Can a Principal Create More Than One Power of Attorney?
A person can grant multiple persons to have Power of Attorney over his affairs — and revoke those Power of Attorney designations at his discretion, provided the legal documents are properly set up and executed. However, the mere fact that multiple persons rarely agree on anything (i.e. human nature) means that a person should logistically keep the number of active power of attorneys to one or two.
Yes, a person may appoint multiple agents. If you appoint two or more agents, you must decide whether they must act together in making decisions involving your affairs, or whether each can act separately.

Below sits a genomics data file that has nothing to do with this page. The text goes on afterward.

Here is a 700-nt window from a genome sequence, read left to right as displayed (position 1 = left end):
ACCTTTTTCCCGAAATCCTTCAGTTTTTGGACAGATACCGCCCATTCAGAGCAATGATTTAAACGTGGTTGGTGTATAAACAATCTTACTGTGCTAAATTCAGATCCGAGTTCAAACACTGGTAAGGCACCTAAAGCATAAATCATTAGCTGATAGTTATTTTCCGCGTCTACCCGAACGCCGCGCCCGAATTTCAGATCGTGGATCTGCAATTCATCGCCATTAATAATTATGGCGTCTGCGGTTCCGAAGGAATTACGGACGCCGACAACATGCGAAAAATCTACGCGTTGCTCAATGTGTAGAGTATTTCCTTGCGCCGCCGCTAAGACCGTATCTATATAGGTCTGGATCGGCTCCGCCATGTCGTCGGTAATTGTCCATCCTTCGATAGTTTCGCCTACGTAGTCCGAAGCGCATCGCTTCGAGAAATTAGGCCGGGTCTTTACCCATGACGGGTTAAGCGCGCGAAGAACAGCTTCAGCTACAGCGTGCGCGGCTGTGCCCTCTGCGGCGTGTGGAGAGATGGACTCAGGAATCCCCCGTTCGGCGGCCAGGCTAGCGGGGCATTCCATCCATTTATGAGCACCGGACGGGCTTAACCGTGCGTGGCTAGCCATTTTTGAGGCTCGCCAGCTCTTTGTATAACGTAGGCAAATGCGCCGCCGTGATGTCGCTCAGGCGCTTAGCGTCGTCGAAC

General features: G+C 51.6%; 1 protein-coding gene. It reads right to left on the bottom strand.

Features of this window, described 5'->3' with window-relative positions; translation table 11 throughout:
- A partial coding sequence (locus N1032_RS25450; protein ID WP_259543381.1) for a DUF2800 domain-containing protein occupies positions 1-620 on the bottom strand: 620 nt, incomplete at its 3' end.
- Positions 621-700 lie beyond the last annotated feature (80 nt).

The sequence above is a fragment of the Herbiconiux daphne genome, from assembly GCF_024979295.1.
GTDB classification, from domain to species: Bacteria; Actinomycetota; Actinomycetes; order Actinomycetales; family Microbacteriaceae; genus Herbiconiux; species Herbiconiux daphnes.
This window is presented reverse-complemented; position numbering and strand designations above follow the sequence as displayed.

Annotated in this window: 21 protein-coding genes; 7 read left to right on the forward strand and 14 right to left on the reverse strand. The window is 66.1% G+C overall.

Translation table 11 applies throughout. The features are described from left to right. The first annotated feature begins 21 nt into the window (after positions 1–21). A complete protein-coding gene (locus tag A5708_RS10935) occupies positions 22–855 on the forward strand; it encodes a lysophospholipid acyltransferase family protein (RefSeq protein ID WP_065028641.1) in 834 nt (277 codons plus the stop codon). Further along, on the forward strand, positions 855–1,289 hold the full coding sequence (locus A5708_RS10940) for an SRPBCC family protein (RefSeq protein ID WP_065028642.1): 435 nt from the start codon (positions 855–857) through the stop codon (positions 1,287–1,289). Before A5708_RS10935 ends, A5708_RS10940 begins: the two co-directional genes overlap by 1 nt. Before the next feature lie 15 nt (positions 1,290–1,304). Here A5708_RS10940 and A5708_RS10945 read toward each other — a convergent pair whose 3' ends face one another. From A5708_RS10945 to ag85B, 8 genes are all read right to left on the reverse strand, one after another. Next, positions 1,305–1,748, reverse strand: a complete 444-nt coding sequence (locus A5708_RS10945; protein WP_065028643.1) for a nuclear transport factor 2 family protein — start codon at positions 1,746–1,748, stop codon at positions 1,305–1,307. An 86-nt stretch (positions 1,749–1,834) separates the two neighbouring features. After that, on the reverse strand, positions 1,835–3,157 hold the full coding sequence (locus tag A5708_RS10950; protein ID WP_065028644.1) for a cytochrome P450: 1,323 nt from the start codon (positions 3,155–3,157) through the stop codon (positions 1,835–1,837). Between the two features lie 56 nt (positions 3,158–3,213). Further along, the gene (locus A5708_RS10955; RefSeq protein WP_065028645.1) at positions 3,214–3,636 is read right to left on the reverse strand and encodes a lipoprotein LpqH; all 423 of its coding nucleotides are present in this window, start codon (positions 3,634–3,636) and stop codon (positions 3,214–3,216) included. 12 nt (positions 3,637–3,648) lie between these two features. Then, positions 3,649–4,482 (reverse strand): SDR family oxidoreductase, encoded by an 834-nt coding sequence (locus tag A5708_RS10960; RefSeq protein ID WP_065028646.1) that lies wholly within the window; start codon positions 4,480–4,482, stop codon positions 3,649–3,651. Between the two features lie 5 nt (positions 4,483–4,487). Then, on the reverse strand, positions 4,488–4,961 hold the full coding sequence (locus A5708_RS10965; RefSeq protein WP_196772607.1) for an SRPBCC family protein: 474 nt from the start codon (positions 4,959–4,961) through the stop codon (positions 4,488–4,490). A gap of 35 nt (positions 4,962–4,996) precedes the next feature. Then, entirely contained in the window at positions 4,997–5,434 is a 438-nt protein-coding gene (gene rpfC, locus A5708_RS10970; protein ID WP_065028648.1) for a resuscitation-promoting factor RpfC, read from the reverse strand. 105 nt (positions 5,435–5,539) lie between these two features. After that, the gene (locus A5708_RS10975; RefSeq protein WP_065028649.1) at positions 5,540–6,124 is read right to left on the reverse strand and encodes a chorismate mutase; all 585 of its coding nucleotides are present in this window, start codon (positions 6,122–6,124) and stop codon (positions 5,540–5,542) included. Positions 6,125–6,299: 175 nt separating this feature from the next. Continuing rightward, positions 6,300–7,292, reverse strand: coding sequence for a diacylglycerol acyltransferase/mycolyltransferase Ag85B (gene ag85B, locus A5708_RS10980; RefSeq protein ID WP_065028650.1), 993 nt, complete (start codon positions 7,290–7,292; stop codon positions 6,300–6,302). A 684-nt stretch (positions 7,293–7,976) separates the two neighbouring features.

There are advantages and disadvantages to both forms of appointment. Requiring your agents to act in agreement can safeguard the soundness of their decisions. On the other hand, requiring agreement of all your agents can result in delay or inaction in the event of a disagreement among them, or the unavailability of one of them to sign legal documents.
Allowing your agents to act separately may ensure that an agent is always available to act for you. But it may also result in confusion and disagreements if the agents do not communicate with one another, or if one of them believes that the other is not acting in your best interests.